Two new studies have been released by the Bureau of Ocean Energy Management (BOEM) analyzing different renewable energy technologies and the economic impact of wind projects.
“Offshore Renewable Energy Technologies in the Gulf of Mexico” assessed multiple offshore renewable energy technologies to determine which are best suited for development in the Gulf of Mexico.
The renewable technologies that were included are: wind, wave, tidal, current, solar, deepwater source cooling, and hydrogen.
Offshore wind showed the greatest resource potential when applied to the Gulf of Mexico and is the most mature technology of those analyzed for the region.
Offshore solar photovoltaics had the greatest gross potential resource but, without a demonstrable method of surviving extreme waves on the open ocean, none of that resource was counted toward the technical resource potential.
Although multiple wave energy conversion devices have been deployed, there has not been sustained operation of any wave device for enough time to demonstrate commercial operation or predictable energy production profiles.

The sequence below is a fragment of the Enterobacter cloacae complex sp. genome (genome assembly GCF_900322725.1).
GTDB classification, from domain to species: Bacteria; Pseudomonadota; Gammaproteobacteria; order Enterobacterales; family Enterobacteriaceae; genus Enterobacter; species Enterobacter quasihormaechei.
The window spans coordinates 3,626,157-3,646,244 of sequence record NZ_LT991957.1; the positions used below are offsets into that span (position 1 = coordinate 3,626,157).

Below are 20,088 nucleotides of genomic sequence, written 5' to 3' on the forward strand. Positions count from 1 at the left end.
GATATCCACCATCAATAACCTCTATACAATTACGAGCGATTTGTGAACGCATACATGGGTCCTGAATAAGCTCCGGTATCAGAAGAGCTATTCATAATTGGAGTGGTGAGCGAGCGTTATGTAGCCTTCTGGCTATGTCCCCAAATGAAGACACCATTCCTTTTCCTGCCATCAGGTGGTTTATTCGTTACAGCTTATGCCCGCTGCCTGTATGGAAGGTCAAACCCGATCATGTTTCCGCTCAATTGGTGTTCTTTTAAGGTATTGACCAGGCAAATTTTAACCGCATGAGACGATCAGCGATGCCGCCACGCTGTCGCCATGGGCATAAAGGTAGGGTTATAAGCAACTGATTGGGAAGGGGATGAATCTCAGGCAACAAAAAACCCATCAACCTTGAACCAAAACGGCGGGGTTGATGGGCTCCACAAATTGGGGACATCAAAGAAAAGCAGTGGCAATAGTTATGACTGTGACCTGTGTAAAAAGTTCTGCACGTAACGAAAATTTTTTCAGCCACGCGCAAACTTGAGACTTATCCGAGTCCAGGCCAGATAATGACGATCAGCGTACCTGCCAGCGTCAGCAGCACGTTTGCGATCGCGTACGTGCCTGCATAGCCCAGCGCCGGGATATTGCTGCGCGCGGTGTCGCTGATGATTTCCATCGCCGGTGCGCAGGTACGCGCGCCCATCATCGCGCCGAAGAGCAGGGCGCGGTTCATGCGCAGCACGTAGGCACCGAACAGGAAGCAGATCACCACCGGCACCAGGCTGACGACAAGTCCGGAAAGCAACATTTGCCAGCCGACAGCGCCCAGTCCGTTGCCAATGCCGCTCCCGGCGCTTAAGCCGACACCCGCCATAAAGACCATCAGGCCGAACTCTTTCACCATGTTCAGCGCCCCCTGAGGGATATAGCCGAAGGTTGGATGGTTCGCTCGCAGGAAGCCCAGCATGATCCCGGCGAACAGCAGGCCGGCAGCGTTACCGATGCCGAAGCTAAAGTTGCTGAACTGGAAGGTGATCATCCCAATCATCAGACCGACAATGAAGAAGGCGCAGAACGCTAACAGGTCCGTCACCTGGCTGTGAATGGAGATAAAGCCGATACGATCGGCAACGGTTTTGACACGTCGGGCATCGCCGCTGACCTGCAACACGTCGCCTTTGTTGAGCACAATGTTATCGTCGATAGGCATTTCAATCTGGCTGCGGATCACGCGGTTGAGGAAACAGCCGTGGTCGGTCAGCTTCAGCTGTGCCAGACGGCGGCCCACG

Tidal energy has had some pre-commercial success globally and is approaching commercialization in some projects, partly due to the adaptation of horizontal axis wind energy technology, which has similar engineering attributes, but the tidal resource is generally small, limiting deployment and slowing industry maturation.
Ocean current technology has only been validated at the laboratory and/or prototype scale; no prototypes have yet been deployed in open ocean, despite the similarities to tidal turbines.
Hydrogen conversion using electrolysis has been technically proven and significantly larger demonstration projects continue to be deployed. Successful deployment in an offshore ocean application would be technically feasible with a significant amount of additional testing. However, hydrogen as a means of energy transport from offshore wind installations does not appear to be economically feasible under any scenario investigated.
This conclusion is based on the quantification and relative scoring based on three factors: resource adequacy, technology readiness, and cost competitiveness.
The other study “Offshore Wind in the U.S. Gulf of Mexico: Regional Economic Modeling & Site-Specific Analyses” assessed offshore wind energy resources in the Gulf of Mexico (GOM) and quantified its technical and economic potential.
The economic analysis shows that a single offshore wind project could support approximately 4.470 jobs and $445 million in GDP during construction, and an ongoing 150 jobs and $14 million annually from operation and maintenance labor, materials, and services.